House Bill 241 died in committee after a torrent of opposition, mainly from representatives of Montana’s 12 Native American tribes, who argued the bill was an attack on hard-won tribal sovereignty.

Rick Shoening, author of Initiative 193 and the failed 2021 legislation, maintains that the state’s wildlife commission has failed to exercise its authority to allow hunting on deeded land inside Montana’s seven Indian reservations. Shoening cites decades-old state fishing and hunting regulations that show reservation land totaling some 3.3 million acres in Montana was previously open to non-tribal hunting, and notes that many of his neighbors have bought land on the Flathead Indian Reservation, only to find out later that they are prohibited from hunting big game on their recent purchases.

“This is basically a landowner rights issue,” says Shoening, who worked as a state game warden for nearly 30 years before retiring. He was elected Lake County Justice of the Peace last year. “We’re just reopening lands that were closed before,” he says, citing Montana Fish and Game regulations dating back to the 1950s that include reservations in open hunting areas.

But the petition’s language seems to allow landowners who reside in the state’s special-permit districts for deer and elk to hunt on a general license, which isn’t distributed in a drawing.

“I-193 will allow increased hunting opportunities for landowners,” states the petition’s official purpose and implication. “If passed, the initiative prohibits hunting regulations that would impose or effect a prohibition on a landowner hunting deer, elk, or black bear on the landowner’s private property during a statewide general hunting season.  Landowners would still need to be licensed and follow all hunting laws and regulations pertaining to means of take and bag limits.”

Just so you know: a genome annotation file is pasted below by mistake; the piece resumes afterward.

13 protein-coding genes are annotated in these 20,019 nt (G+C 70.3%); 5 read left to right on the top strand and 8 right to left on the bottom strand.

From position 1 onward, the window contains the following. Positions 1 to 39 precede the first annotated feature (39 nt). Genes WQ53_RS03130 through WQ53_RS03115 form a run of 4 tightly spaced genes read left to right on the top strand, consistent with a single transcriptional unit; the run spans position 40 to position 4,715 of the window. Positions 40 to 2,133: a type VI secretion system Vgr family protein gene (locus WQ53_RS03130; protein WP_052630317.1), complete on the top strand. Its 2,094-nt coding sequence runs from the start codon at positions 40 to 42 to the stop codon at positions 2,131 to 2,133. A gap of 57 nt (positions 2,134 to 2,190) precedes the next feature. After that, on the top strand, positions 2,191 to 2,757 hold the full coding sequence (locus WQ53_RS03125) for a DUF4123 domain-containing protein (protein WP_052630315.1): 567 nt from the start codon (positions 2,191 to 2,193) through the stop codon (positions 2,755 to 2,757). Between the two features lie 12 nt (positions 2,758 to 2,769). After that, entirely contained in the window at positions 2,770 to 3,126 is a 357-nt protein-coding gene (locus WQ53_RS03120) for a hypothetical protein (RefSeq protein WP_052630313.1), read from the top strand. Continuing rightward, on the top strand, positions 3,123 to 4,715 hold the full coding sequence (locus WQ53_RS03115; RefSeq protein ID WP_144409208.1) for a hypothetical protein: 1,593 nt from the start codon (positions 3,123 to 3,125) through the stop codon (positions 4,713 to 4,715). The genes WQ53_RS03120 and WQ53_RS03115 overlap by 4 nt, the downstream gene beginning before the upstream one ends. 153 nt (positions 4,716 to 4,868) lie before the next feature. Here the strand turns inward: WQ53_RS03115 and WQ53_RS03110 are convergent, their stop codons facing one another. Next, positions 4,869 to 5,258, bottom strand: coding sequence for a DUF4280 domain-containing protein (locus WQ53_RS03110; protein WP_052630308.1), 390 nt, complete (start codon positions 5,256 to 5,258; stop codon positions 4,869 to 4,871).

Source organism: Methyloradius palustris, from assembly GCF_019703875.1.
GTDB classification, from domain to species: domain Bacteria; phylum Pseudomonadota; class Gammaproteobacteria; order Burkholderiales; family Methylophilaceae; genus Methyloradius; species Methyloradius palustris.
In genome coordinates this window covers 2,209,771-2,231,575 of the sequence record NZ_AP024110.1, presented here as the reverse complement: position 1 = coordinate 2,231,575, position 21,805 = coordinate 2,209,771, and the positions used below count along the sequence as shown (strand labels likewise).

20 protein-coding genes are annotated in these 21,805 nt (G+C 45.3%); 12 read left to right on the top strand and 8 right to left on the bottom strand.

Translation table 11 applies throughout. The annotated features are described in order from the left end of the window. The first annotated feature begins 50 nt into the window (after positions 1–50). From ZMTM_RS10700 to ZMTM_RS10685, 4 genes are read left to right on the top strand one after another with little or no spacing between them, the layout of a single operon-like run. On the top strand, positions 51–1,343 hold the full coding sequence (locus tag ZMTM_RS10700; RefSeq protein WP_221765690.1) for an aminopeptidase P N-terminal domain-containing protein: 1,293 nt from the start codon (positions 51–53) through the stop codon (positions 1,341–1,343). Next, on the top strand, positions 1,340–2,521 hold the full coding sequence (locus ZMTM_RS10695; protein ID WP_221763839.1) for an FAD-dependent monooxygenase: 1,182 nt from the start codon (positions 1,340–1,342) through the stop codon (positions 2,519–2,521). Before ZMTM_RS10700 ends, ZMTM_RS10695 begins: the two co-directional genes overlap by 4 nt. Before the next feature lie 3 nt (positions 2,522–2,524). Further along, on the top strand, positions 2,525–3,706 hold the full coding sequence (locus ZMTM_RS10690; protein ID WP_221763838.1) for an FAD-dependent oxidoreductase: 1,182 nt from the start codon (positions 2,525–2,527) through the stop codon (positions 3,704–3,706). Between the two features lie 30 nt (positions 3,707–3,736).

Many of these special elk units have been the subject of intense scrutiny, as non-resident landowners have purchased ranches in some of the best units, then petitioned the Montana wildlife commission to change the permit hunting rules. Shoening acknowledged that his petition might have the unintended outcome of allowing landowners to hunt trophy elk and deer without a permit, and that it might even allow outfitting on private land in limited-entry units.

“That’s not the intent, but yes, that’s a possibility,” says Shoening.

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A spokesperson for the Confederated Salish and Kootenai Tribes of the Flathead Reservation wasn’t available for comment, but Thomas Baumeister, vice chair of the Montana Chapter of Backcountry Hunters & Anglers called the initiative “another example of extremists trying to commercialize and privatize our wildlife, and its management in Montana.”

If the Environmental Quality Council approves the draft initiative, it would then be eligible to receive signatures to put it on Montana’s 2024 general election ballot.